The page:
As Unesco’s city of literature, Edinburgh has both a rich literary history and a thriving contemporary climate for literature. From Sir Walter Scott to J. K. Rowling and Ian Rankin, many of the great figures English literature have connections with this Scottish city, whether visiting it, living there or being influenced by its writers.
The Strange Case of Dr. Jekyll and Mr. Hyde
Robert Louis Stevenson, 1886
‘Quiet minds cannot be perplexed or frightened but go on in fortune or misfortune at their own private pace, like a clock during a thunderstorm’.
While the novel may be set in London, it is common consensus among scots that this infamous story may just as well have been set in Edinburgh. The dual personality of the protagonist clearly echoes the Janus nature of the city itself, split between the Old Town with its closes, maze like streets and age old buildings, and the New Town, with its perfectly planned Georgian architecture. Robert Louis Stevenson is one of Scotland’s most beloved authors, and this novella is a must on any reading list.
The Prime of Miss Jean Brodie
Muriel Spark, 1961
‘Give me a girl at an impressionable age and she is mine for life’.
Filmatised in 1969 starring Maggie Smith, this novel is considered a modern classic. Follow Jean Brodie and her girls, ‘the Brodie set’, parade through the Meadows and the Grass Market, as Miss Brodie applies her unconventional teaching methods. This novel uses frequent flash forward and flash back, making for an interesting read of how Miss Brodie was ‘in her prime’.
The Private Memoirs and Confessions of a Justified Sinner
James Hogg, 1824
‘Nothing in the world delights a truly religious people so much as consigning them to eternal damnation’.
Murder, intrigue, duels and family drama… explore Edinburgh at a time when brawls broke out on the Royal Mile and the Princes Street Gardens was still a Loch in the middle of the city. Calvinism and superstition also feature heavily, two influential and important aspects of Scottish history which remain part of the Scottish character today. Cultural influences of this novel still persist in today’s culture, far beyond the borders of Scotland.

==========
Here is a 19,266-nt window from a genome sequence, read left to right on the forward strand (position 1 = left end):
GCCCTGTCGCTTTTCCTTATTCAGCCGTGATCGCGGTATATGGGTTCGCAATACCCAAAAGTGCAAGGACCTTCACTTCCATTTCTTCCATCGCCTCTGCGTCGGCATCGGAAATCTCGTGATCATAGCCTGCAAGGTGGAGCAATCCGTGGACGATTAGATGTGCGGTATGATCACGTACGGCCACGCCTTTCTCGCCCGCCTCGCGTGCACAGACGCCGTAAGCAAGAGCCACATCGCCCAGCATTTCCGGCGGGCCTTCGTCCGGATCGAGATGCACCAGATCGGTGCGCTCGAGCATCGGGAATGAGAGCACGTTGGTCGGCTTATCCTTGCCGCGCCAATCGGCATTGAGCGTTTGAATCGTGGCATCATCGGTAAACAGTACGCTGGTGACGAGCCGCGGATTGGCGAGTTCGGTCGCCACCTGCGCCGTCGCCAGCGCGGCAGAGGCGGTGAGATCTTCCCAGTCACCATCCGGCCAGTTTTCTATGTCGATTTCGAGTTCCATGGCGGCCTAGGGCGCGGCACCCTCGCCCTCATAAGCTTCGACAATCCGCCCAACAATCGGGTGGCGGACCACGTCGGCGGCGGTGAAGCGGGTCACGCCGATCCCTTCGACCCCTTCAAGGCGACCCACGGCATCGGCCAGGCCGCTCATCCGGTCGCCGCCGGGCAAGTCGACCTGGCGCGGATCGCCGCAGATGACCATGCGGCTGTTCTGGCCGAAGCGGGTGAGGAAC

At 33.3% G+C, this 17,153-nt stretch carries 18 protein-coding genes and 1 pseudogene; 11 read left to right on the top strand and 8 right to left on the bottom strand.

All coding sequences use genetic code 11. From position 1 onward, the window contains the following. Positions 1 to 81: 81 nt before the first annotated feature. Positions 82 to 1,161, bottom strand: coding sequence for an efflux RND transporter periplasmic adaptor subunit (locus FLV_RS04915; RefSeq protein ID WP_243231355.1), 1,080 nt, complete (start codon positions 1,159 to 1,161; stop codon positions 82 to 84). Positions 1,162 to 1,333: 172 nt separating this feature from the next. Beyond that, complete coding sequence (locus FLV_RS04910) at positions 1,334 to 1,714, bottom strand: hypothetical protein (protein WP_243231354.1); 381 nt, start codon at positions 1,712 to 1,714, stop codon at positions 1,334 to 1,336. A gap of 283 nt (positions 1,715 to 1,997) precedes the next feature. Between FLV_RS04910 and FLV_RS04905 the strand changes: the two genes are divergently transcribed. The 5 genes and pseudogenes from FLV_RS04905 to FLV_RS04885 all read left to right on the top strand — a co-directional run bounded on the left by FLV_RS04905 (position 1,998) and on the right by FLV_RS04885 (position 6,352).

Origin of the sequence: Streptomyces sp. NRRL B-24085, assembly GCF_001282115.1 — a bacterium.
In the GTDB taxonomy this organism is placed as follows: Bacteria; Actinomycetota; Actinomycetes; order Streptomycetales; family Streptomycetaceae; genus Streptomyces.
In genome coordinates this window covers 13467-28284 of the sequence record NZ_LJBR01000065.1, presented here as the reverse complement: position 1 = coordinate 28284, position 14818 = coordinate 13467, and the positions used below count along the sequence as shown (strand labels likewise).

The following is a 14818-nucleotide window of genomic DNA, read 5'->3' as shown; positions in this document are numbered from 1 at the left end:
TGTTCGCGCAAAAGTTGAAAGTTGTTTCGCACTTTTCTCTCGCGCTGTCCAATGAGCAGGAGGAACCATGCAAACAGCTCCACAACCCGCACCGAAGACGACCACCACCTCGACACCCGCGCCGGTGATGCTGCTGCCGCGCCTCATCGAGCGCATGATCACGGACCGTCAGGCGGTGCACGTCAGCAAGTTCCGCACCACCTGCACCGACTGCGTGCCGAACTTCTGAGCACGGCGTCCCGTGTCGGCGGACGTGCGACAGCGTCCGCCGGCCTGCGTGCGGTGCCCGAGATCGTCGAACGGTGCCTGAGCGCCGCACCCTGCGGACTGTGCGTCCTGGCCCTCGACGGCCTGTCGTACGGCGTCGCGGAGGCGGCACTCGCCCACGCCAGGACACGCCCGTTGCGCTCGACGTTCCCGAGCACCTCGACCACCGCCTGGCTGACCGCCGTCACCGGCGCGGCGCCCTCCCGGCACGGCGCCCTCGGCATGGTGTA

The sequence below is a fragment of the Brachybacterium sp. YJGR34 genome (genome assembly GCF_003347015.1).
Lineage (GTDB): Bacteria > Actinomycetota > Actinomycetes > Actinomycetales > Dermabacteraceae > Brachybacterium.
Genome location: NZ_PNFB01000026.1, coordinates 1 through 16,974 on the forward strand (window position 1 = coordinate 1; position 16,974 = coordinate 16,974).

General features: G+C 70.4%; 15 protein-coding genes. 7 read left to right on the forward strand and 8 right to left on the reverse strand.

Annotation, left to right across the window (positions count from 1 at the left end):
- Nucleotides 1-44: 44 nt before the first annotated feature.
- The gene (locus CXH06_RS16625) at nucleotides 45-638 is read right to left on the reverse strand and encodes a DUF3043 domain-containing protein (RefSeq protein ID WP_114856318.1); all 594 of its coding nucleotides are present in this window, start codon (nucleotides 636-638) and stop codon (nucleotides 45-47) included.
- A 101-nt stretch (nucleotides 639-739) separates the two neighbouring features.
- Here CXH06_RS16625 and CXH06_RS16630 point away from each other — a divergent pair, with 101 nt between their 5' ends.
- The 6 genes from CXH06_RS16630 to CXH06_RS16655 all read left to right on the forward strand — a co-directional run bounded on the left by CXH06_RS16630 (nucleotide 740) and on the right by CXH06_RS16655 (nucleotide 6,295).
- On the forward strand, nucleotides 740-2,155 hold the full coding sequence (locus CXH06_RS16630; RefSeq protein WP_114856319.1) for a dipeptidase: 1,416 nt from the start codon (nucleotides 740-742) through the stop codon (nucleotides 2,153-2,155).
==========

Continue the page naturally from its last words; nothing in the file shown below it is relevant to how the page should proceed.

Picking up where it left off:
Irvine Welsh, 1993
‘By definition, you have to live until you die. Better to make that life as complete and enjoyable an experience as possible, in case death is shite, which I suspect it will be’.
Now most famous as the cult classic film starring Ewan McGregor and Kevin McKidd, this is originally a novel set in Edinburgh and Leith. While Leith itself has undergone gentrification since the novel’s publication, Welsh shows with gritty realism the underside of any large city, even a picturesque one like Edinburgh. It is a challenging read, both style- and content wise, depicting characters riddled with addiction, frequent use of a broad scottish dialect and a narrative consisting mainly of short stories. The movie provides a great point of reference, so although this is supposed to be a list of novels, in this case the film is heartily recommended as well.
Hide and Seek
Ian Rankin, 1991
This is the second detective novel of one of Edinburgh’s resident writers, Ian Rankin. Following Inspector John Rebus as he reports to the scene of an overdose where the body is surrounded by symbols of satanic worship, his investigation leads to the discovery of a much larger systemic corruption. Like Welsh, Rankin uncovers the shady underside of the ‘posh’ city. This crime novel is full of literary allusions to John Keats, Arthur Conan Doyle and Robert Louis Stevenson, and in his preface to the novel, Rankin himself cites Dr. Jekyll and Mr. Hyde as one of his main influences. This is a book of mystery with one of the most enduring and influential ‘hard-boiled’ detectives created in recent times. If you are going to read one piece of tartan noir, read this one.